The full definition of practice (same dictionary):

transitive verb
1 a :  carry out, apply 
b :  to do or perform often, customarily, or habitually 
c :  to be professionally engaged in 

2 a :  to perform or work at repeatedly so as to become proficient 
b :  to train by repeated exercises 

3 obsolete :  plot

Here we see that it is the action of applying the knowledge, not just talking or thinking about it, that matters. This frequent performance or repeated action is what will bring one to the level of mastery and professionalism (if that's desired), in which the action itself becomes the way of life. A life of action and doing. A creative and fertile life.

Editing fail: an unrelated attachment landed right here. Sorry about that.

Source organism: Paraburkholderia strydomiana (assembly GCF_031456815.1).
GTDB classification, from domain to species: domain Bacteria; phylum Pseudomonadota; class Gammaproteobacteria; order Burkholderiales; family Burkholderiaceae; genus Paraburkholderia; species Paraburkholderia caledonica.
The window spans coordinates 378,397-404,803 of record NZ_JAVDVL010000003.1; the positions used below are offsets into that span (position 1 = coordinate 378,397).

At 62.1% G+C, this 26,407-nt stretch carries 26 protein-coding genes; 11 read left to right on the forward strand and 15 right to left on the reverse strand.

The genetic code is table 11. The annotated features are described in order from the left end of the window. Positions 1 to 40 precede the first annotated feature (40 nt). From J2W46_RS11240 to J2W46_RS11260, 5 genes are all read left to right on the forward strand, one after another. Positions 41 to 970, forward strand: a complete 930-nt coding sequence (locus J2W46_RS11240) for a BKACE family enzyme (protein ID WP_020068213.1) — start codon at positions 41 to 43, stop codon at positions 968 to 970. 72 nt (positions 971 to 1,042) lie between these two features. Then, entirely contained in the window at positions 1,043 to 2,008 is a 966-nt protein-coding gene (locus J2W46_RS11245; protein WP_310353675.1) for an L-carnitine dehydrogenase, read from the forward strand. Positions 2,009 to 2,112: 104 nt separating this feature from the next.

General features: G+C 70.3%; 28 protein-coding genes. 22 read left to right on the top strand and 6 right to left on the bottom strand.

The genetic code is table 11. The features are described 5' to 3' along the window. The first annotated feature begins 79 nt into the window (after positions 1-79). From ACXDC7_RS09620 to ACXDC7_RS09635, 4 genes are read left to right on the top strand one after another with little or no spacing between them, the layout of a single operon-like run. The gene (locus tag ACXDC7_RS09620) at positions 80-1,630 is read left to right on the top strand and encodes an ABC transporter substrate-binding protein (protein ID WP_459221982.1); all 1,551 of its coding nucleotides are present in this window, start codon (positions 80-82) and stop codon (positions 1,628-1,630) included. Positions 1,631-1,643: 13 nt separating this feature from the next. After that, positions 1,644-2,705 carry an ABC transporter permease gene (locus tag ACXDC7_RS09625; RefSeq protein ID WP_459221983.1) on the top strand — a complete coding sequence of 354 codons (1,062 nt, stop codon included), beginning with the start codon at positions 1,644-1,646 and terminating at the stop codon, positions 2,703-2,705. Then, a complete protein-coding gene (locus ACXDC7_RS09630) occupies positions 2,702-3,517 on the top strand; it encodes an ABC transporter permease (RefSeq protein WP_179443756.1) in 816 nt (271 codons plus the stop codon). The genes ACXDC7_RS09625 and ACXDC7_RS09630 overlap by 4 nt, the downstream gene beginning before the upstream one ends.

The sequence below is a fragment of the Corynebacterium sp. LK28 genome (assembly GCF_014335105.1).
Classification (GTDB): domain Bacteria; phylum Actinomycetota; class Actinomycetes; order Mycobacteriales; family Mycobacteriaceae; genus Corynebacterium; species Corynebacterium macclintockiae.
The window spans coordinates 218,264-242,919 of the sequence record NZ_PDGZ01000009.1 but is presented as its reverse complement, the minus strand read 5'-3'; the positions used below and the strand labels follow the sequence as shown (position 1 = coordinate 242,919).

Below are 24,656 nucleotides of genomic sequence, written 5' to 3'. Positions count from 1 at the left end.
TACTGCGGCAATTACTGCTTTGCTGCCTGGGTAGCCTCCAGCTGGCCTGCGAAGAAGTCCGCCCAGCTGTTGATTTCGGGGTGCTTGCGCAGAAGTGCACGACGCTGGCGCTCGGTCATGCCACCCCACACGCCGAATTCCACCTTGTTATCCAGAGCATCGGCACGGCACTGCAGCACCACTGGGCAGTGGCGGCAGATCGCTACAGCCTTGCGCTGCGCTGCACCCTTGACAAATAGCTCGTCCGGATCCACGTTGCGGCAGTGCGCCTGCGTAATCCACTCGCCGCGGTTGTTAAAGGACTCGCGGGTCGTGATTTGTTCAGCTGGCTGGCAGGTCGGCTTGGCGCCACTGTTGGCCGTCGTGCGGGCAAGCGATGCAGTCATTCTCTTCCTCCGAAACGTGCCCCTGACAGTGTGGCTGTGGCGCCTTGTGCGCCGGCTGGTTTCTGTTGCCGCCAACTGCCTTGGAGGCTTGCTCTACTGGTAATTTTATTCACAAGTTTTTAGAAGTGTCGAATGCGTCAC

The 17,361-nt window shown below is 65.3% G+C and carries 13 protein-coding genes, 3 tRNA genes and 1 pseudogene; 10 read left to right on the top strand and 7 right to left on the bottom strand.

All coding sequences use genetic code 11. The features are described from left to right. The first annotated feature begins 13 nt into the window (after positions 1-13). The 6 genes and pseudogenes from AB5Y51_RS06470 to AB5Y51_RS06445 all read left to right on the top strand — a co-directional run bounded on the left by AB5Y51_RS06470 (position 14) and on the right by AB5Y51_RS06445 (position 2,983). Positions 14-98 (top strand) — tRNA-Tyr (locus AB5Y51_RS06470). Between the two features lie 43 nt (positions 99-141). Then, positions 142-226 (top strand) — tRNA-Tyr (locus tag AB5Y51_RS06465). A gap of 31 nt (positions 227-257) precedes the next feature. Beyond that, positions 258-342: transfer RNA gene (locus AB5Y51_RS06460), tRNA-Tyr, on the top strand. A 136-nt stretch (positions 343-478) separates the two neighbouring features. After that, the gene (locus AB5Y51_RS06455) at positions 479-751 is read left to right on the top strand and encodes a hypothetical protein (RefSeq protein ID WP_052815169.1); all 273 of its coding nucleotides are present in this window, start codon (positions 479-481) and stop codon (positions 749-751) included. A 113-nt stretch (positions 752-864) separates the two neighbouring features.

intransitive verb
1 :  to do repeated exercises for proficiency
2 :  to pursue a profession actively
3 archaic :  intrigue
4 :  to do something customarily
5 :  to take advantage of someone